What is the senior phase?
The senior phase curriculum, from S4 to S6 (from around ages 15 to 18), follows a young person's broad general education, building firmly on the Experiences and Outcomes they will have experienced and achieved to end of S3.
It enables them to extend and deepen their learning and continue to develop skills for learning, life and work, through qualifications and also through a range of opportunities for personal development (for example work experience, volunteering etc).
It ultimately supports young people in moving on to the next stage – whether that is college, university, training or employment.
It offers learners flexibility and choice
In the senior phase, schools and their partners (for example colleges, employers or community learning and development providers) now have flexibility to offer a range of pathways that meet the needs and raise the attainment levels of all learners – including pupils who might previously have become disengaged from education.
Schools are taking a range of approaches to the senior phase and are able to offer greater personalisation and choice for young people in a variety of ways, for example by:
- designing the senior phase as a three-year experience rather than planning each year separately
- delivering qualifications over different timescales in response to young people's needs and prior achievements
- developing pathways for able learners, which bypass qualifications at lower levels to allow more time to be spent on more challenging learning at higher levels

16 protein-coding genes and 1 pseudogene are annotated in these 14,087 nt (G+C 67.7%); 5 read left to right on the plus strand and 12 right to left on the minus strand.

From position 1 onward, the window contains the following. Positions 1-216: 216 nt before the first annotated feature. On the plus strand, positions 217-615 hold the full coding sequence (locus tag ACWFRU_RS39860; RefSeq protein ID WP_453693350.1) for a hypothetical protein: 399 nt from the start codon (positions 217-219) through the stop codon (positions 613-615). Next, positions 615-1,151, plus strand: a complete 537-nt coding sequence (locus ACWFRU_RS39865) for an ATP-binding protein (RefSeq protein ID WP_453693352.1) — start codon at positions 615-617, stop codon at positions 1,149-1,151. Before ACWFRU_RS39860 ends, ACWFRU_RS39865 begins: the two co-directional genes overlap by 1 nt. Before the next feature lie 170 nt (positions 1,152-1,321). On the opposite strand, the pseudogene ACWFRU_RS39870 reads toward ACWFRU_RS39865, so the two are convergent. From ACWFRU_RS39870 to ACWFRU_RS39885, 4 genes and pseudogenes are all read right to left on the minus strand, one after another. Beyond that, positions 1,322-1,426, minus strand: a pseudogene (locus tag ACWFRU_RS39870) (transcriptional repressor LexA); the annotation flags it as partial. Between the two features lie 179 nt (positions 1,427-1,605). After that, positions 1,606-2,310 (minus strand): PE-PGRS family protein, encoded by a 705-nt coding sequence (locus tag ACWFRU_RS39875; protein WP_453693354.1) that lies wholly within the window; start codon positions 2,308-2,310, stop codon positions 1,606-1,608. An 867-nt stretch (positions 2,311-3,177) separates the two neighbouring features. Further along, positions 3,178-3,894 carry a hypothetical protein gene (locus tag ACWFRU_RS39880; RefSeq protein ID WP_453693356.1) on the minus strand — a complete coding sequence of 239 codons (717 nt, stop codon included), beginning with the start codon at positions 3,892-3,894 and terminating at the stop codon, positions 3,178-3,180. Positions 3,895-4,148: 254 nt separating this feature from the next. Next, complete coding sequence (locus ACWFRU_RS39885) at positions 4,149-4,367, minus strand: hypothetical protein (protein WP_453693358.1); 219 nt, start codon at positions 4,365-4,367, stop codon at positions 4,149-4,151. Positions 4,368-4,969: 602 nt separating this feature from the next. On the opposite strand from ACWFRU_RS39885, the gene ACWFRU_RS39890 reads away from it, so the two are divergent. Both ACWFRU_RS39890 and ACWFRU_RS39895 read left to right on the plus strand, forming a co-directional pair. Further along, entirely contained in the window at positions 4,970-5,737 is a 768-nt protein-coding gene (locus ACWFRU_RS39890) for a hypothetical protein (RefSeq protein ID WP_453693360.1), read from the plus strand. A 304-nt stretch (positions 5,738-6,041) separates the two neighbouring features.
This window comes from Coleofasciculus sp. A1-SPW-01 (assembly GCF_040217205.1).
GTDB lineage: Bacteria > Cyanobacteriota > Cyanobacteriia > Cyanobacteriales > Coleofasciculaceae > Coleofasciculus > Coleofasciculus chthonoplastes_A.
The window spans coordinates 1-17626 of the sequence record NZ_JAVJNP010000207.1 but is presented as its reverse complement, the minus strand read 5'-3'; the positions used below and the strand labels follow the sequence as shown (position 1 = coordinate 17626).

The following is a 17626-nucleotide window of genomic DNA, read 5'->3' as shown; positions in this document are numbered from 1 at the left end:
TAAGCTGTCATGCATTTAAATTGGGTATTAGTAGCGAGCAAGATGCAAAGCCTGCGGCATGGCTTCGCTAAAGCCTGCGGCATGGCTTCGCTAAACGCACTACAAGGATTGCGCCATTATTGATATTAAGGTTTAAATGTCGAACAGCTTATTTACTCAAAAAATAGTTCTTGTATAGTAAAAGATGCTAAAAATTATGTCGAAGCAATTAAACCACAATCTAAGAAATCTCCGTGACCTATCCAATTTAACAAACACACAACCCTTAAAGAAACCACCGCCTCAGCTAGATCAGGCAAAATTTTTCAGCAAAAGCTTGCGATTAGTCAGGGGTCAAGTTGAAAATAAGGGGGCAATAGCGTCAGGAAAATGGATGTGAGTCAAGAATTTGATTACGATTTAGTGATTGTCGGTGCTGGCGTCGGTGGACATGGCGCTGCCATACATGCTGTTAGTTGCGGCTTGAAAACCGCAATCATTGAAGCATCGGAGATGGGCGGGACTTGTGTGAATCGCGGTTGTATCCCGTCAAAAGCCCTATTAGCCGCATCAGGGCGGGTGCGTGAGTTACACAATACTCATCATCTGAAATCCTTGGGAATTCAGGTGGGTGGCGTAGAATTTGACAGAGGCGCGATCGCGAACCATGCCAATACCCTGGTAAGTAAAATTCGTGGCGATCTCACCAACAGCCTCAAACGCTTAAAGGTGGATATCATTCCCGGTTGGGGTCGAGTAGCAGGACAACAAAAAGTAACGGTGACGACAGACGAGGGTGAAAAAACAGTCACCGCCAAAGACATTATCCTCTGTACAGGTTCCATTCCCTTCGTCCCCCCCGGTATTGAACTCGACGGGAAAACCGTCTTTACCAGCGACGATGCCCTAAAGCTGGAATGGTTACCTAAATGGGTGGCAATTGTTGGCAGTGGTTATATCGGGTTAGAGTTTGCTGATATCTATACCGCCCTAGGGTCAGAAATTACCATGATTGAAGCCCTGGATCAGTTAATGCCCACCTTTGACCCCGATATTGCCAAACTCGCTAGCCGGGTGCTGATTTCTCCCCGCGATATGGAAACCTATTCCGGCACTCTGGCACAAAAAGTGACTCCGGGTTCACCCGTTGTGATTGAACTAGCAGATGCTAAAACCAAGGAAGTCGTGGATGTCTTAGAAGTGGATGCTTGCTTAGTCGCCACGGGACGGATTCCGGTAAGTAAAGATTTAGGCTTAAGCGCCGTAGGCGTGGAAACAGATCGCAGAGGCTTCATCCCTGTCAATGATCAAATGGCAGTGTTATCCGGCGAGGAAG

- providing specific and appropriate programmes that maximise achievement and attainment for young people planning to leave after S4
- developing local partnerships where schools and other education providers, such as colleges, work together to increase the range of choices available to young people at all levels.
Employers help to build employability skills
Employers are important partners in Curriculum for Excellence and there are now more opportunities open to employers and schools to work directly with each other.
Employers can offer a range of programmes and opportunities, including mentoring, 'real-life' work experience placements, work shadowing, internships and training programmes, as part of the curriculum. This benefits employers, by developing the skills and experience in young people that they need for their own businesses, and young people, by developing the skills they will need for the future jobs market.
The changes brought about by Curriculum for Excellence mean that young people will leave school more prepared for the world of work. The breadth and depth of skills, knowledge and experience that young people gain through the curriculum will give them more confidence to apply their learning and use their skills in real-life situations.
Academic and vocational qualifications are available
As well as the new National Qualifications, which offer increased flexibility with a greater focus on skills and applying learning to real-life situations, there is also a wide range of SQA vocational qualifications and awards that young people can take as part of their senior phase curriculum. These include:
- Enterprise and Employability
- Personal Development
- Skills for Work
- Certificate of Work Readiness
- National Progression Awards.
More information on SQA Awards.